In the end, this is what you get. Somebody stops plowing at their property line and the rest of the trail remains impassable. How can we expect to get more people biking to work or even experienced bicycle commuters to use the trail if it is not usable? I’m using snow clearing on the Hank Aaron State Trail to make the point about how important these little connections are, but it is in no way unique. I could have just as easily made my point by looking at someone trying to ride across the City of Milwaukee’s bike lane network during the spring or Milwaukee County’s Oak Leaf Trail system. Again, the answer is not to blame the WDNR, the City, the County or even the land owners. The answer is to change our priorities as a society. Until we make a conscious choice to priorities getting around on foot, by bicycle or in transit, those will always remain “alternative” forms of transportation.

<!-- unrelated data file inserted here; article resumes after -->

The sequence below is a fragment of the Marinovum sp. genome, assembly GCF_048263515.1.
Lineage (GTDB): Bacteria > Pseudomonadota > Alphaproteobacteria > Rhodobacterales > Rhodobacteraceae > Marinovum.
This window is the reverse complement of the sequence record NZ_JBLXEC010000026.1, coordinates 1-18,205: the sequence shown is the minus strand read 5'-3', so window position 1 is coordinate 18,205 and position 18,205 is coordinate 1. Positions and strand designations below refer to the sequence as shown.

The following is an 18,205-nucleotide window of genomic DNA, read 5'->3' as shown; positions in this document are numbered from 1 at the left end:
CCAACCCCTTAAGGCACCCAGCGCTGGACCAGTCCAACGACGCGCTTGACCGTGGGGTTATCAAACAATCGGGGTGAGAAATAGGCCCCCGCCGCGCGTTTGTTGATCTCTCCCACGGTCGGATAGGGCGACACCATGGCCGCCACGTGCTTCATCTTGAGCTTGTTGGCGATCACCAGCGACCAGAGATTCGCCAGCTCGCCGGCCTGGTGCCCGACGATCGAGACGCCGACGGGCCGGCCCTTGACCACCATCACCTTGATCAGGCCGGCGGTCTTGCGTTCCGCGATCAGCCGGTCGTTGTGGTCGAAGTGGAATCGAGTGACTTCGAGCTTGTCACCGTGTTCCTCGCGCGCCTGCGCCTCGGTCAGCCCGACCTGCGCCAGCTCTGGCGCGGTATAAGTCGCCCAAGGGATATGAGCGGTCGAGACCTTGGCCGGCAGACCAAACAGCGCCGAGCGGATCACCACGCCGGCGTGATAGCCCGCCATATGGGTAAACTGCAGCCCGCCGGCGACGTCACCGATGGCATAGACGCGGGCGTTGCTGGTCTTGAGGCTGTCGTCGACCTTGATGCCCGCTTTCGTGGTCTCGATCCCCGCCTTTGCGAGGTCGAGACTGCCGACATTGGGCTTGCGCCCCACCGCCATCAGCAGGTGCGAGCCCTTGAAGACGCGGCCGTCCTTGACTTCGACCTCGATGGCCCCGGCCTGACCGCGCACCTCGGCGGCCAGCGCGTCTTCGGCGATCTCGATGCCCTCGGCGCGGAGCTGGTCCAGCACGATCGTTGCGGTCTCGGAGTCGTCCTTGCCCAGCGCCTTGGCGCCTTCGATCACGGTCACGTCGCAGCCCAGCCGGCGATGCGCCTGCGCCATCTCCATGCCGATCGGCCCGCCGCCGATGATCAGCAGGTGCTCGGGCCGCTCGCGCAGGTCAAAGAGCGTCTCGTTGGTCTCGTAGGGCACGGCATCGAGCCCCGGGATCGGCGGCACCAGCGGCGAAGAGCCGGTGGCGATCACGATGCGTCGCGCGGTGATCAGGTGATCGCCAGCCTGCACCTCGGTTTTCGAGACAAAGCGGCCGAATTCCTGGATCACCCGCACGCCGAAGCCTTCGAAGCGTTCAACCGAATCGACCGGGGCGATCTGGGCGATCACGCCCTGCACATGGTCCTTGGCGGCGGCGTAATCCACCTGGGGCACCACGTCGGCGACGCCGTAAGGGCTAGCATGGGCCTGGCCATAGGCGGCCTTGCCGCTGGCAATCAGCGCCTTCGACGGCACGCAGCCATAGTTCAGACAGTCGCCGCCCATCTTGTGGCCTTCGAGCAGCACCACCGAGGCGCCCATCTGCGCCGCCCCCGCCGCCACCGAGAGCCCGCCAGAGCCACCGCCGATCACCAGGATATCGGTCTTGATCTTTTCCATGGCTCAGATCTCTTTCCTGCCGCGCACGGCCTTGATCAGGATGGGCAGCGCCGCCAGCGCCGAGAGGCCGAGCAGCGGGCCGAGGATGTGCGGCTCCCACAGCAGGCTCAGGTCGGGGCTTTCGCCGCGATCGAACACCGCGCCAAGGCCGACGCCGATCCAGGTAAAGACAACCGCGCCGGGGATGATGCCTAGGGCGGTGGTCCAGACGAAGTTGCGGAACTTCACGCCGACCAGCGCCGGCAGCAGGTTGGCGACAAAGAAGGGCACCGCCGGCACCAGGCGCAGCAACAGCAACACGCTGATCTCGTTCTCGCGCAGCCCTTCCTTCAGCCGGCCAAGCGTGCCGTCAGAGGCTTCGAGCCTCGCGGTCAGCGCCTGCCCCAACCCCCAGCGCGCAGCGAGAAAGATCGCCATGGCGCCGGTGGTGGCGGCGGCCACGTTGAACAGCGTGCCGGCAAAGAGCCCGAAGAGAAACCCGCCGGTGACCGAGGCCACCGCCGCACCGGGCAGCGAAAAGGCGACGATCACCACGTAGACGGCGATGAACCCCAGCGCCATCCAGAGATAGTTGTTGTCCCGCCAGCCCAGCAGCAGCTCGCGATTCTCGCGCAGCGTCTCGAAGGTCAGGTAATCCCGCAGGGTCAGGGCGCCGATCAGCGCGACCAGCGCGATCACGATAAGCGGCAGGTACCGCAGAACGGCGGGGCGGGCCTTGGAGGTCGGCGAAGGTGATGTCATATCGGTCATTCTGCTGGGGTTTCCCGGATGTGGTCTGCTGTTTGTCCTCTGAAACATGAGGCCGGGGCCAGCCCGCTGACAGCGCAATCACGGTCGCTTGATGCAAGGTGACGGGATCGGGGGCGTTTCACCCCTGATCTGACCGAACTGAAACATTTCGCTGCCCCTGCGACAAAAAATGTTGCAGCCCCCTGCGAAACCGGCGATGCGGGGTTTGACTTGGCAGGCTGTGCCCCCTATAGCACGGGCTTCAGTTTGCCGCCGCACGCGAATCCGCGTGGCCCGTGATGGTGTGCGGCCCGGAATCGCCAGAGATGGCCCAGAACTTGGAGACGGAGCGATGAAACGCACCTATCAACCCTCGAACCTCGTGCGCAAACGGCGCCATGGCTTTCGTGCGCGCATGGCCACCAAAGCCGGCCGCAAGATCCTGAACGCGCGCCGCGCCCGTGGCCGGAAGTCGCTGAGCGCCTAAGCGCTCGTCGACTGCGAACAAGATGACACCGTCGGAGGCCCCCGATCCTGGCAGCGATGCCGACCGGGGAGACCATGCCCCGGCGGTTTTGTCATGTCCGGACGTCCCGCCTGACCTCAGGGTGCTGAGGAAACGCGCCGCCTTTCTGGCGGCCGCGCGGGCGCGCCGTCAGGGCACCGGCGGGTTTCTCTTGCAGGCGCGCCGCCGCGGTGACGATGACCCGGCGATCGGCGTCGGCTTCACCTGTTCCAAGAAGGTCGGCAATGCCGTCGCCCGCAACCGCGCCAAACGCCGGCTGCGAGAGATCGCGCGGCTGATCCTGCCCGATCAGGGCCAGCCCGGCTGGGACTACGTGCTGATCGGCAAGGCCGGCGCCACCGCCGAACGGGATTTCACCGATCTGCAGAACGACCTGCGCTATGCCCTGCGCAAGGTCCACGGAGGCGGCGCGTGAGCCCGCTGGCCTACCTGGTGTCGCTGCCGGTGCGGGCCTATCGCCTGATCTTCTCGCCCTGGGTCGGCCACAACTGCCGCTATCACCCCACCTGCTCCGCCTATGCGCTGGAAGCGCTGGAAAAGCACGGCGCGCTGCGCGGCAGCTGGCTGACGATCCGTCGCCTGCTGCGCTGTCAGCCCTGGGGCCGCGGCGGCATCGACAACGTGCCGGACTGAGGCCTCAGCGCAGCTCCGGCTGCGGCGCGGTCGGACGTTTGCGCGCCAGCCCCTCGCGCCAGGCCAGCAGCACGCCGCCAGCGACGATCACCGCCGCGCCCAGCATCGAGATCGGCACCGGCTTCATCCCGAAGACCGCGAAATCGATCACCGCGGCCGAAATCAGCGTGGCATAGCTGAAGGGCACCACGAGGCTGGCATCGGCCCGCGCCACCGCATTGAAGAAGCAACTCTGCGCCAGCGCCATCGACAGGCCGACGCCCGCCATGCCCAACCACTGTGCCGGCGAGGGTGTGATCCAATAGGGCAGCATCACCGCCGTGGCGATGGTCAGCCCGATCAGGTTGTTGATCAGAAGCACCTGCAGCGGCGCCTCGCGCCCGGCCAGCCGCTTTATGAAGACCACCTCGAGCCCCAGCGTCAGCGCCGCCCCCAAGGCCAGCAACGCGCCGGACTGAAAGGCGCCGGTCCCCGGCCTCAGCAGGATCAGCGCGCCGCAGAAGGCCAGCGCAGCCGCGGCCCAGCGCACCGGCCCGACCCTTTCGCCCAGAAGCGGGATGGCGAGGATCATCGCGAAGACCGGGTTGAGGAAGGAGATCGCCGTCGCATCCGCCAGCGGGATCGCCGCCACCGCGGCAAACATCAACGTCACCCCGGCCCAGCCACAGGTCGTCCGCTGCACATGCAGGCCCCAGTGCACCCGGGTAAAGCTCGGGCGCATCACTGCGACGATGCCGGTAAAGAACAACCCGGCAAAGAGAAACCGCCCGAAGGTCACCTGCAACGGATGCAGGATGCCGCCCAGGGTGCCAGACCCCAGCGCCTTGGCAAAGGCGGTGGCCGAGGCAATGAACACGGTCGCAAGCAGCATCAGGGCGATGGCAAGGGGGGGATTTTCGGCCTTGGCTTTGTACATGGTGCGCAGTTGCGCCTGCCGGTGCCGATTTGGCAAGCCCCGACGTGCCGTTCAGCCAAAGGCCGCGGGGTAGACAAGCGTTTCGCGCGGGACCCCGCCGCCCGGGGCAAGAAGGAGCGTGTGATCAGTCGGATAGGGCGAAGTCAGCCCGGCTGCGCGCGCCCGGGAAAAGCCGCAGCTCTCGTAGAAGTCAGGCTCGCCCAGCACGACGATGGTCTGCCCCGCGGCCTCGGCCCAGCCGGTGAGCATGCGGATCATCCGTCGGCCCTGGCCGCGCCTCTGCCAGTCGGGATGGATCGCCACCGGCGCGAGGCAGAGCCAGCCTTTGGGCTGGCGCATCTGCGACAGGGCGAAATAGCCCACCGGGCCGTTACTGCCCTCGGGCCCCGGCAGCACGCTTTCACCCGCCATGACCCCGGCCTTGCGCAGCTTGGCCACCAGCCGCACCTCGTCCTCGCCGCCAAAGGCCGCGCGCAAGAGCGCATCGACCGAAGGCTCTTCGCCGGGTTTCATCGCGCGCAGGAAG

Right now all we can do is tell our elected representatives that these things are important to us. The more politicians hear about such things, the more likely they will be to allocate resources toward them. Until those of us who care about such things get organized and speak with a unified voice, our auto-centric world will remain the status quo. As I said in yesterday’s post, I am going to take a look at this issue from a number of angles over the next week or two. I plan on comparing cities that have instituted change. I want to look at the existing advocacy groups like the League of American Bicyclists to the Bicycle Federation of Wisconsin down to the fledgling local coalitions like the Bicycle Alliance of Waukesha. Do we need a new coalition to advocate for a more balanced transportation system in Milwaukee? My hope is that through our discussions here and the Over the Bars Ride Series beginning this spring, like minded people will be able to make meaningful and lasting connections and a coalition for change will evolve organically.